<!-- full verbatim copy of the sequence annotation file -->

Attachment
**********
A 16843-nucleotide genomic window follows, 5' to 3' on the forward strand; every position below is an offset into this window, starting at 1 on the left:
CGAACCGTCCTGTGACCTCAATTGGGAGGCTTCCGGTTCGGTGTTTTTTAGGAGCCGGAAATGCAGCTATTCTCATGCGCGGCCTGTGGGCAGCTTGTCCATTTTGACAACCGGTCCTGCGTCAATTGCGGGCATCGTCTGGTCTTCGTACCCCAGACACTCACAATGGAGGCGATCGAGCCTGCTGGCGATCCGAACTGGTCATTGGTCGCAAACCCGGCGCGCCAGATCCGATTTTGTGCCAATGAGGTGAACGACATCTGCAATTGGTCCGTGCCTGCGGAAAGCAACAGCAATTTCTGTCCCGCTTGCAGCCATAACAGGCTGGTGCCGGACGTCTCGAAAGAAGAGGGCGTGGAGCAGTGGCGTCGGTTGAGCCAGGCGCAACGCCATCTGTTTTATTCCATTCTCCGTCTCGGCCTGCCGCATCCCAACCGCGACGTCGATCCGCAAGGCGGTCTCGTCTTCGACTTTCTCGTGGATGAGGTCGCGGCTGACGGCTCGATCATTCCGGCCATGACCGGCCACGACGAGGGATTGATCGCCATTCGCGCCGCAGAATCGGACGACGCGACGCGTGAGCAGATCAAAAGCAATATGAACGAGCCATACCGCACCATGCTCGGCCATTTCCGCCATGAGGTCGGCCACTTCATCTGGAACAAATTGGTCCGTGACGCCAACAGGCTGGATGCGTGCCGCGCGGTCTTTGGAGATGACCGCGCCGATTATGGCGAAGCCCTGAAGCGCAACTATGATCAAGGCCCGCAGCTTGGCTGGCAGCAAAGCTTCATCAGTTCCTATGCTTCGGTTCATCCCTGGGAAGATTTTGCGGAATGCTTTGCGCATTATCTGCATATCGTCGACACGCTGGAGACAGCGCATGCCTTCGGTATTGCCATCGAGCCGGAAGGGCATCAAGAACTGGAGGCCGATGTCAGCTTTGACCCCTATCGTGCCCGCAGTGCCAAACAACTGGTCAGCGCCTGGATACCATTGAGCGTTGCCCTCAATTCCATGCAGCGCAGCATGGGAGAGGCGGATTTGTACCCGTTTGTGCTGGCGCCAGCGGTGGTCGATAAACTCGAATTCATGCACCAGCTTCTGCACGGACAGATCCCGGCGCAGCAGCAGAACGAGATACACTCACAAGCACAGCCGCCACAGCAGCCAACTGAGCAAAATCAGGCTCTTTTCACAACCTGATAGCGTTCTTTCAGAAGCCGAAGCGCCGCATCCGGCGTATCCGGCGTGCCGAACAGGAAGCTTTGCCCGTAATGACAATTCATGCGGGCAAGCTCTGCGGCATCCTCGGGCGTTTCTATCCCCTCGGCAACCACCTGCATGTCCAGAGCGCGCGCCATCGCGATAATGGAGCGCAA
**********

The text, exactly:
A 16843-nucleotide genomic window follows, 5' to 3' on the forward strand; every position below is an offset into this window, starting at 1 on the left:
CGAACCGTCCTGTGACCTCAATTGGGAGGCTTCCGGTTCGGTGTTTTTTAGGAGCCGGAAATGCAGCTATTCTCATGCGCGGCCTGTGGGCAGCTTGTCCATTTTGACAACCGGTCCTGCGTCAATTGCGGGCATCGTCTGGTCTTCGTACCCCAGACACTCACAATGGAGGCGATCGAGCCTGCTGGCGATCCGAACTGGTCATTGGTCGCAAACCCGGCGCGCCAGATCCGATTTTGTGCCAATGAGGTGAACGACATCTGCAATTGGTCCGTGCCTGCGGAAAGCAACAGCAATTTCTGTCCCGCTTGCAGCCATAACAGGCTGGTGCCGGACGTCTCGAAAGAAGAGGGCGTGGAGCAGTGGCGTCGGTTGAGCCAGGCGCAACGCCATCTGTTTTATTCCATTCTCCGTCTCGGCCTGCCGCATCCCAACCGCGACGTCGATCCGCAAGGCGGTCTCGTCTTCGACTTTCTCGTGGATGAGGTCGCGGCTGACGGCTCGATCATTCCGGCCATGACCGGCCACGACGAGGGATTGATCGCCATTCGCGCCGCAGAATCGGACGACGCGACGCGTGAGCAGATCAAAAGCAATATGAACGAGCCATACCGCACCATGCTCGGCCATTTCCGCCATGAGGTCGGCCACTTCATCTGGAACAAATTGGTCCGTGACGCCAACAGGCTGGATGCGTGCCGCGCGGTCTTTGGAGATGACCGCGCCGATTATGGCGAAGCCCTGAAGCGCAACTATGATCAAGGCCCGCAGCTTGGCTGGCAGCAAAGCTTCATCAGTTCCTATGCTTCGGTTCATCCCTGGGAAGATTTTGCGGAATGCTTTGCGCATTATCTGCATATCGTCGACACGCTGGAGACAGCGCATGCCTTCGGTATTGCCATCGAGCCGGAAGGGCATCAAGAACTGGAGGCCGATGTCAGCTTTGACCCCTATCGTGCCCGCAGTGCCAAACAACTGGTCAGCGCCTGGATACCATTGAGCGTTGCCCTCAATTCCATGCAGCGCAGCATGGGAGAGGCGGATTTGTACCCGTTTGTGCTGGCGCCAGCGGTGGTCGATAAACTCGAATTCATGCACCAGCTTCTGCACGGACAGATCCCGGCGCAGCAGCAGAACGAGATACACTCACAAGCACAGCCGCCACAGCAGCCAACTGAGCAAAATCAGGCTCTTTTCACAACCTGATAGCGTTCTTTCAGAAGCCGAAGCGCCGCATCCGGCGTATCCGGCGTGCCGAACAGGAAGCTTTGCCCGTAATGACAATTCATGCGGGCAAGCTCTGCGGCATCCTCGGGCGTTTCTATCCCCTCGGCAACCACCTGCATGTCCAGAGCGCGCGCCATCGCGATAATGGAGCGCAA